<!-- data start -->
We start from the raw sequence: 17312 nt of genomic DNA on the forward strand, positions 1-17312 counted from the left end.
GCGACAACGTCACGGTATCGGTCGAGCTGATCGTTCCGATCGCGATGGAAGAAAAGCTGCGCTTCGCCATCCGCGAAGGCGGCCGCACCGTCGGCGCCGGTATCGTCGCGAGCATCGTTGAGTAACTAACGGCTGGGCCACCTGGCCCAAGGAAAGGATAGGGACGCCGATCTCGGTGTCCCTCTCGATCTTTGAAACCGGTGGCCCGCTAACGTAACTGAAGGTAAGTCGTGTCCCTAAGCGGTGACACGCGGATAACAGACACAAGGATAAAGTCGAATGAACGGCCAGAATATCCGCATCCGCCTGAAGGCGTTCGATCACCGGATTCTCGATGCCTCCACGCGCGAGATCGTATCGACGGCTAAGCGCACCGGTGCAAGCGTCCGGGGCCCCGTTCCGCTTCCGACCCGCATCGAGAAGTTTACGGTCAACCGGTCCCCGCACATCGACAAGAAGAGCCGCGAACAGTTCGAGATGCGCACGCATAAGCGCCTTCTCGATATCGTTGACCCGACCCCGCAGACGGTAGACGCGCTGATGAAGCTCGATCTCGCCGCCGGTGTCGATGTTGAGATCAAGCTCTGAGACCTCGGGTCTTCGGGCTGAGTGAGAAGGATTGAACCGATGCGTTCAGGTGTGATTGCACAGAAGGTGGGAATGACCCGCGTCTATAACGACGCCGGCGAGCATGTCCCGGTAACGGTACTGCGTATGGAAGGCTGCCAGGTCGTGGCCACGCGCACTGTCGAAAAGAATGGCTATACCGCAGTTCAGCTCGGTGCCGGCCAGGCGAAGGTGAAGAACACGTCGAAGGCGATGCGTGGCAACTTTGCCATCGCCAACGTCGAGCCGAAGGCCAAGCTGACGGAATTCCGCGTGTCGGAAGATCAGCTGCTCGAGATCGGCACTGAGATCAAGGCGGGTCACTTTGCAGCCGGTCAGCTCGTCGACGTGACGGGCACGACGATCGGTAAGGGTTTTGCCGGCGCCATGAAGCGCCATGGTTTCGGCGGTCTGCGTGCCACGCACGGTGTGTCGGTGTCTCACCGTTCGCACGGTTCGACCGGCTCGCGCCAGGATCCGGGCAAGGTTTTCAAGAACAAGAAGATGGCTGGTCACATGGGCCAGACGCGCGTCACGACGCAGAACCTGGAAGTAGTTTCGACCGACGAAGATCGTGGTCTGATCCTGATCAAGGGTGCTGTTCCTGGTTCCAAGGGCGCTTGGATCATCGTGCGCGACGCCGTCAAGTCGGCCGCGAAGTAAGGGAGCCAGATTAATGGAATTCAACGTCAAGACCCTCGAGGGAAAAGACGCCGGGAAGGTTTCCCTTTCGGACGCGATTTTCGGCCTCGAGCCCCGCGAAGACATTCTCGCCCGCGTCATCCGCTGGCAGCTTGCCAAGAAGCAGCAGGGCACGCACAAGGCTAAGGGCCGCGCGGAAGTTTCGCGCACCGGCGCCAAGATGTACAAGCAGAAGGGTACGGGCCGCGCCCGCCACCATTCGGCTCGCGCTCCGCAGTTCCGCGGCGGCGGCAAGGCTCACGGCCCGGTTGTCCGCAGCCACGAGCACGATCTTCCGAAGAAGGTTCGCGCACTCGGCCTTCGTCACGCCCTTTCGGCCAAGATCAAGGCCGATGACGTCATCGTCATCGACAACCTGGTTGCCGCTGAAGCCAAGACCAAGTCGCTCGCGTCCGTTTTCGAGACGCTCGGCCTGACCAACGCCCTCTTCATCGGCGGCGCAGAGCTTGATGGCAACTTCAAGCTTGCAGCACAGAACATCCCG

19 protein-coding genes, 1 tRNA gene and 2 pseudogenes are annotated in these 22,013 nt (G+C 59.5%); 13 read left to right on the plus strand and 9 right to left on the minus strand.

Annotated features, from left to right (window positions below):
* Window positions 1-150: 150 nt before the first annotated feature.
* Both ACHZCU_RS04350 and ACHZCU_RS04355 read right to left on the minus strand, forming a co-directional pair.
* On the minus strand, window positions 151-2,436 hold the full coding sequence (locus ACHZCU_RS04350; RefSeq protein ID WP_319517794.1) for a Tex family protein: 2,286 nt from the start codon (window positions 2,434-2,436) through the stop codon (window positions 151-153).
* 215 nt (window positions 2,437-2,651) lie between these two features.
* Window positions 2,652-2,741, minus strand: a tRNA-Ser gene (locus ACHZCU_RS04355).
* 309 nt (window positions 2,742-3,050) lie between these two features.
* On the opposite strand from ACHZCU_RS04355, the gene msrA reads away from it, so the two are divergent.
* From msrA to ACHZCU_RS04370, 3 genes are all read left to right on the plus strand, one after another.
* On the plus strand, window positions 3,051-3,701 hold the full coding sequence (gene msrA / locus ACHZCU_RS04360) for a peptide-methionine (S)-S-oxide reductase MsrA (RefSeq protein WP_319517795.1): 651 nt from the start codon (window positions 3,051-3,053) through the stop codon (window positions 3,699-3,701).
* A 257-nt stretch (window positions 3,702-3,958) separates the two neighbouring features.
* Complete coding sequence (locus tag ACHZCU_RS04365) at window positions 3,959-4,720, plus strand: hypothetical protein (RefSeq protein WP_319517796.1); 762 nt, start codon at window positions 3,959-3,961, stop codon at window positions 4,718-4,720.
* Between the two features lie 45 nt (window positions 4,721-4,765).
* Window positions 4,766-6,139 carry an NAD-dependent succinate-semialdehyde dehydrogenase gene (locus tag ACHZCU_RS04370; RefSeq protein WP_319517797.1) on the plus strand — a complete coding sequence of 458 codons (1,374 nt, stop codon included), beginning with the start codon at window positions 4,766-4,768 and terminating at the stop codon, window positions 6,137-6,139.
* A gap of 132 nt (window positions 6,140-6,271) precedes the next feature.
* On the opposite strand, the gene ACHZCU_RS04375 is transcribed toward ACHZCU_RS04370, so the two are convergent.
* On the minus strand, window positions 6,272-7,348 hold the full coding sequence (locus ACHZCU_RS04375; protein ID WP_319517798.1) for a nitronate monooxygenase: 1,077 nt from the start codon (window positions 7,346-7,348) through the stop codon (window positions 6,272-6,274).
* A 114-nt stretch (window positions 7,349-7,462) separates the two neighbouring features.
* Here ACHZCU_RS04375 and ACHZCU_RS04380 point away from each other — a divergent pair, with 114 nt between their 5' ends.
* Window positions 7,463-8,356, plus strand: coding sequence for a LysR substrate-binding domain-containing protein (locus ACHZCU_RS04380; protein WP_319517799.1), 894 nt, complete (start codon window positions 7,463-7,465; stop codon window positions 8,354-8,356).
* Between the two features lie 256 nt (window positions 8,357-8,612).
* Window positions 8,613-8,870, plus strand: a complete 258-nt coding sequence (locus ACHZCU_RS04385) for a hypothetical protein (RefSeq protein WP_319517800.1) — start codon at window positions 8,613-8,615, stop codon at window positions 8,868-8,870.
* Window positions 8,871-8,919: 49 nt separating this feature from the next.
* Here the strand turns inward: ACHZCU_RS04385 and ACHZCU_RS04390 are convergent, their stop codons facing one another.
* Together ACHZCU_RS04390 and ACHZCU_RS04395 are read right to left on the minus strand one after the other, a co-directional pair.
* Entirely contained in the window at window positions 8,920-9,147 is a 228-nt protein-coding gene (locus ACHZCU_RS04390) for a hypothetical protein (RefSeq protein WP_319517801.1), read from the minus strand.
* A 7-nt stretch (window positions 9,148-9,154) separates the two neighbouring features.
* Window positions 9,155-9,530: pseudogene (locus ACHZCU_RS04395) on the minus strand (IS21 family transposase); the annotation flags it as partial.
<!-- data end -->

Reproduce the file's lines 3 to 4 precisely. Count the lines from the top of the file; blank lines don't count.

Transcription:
19 protein-coding genes, 1 tRNA gene and 2 pseudogenes are annotated in these 22,013 nt (G+C 59.5%); 13 read left to right on the plus strand and 9 right to left on the minus strand.

Annotated features, from left to right (window positions below):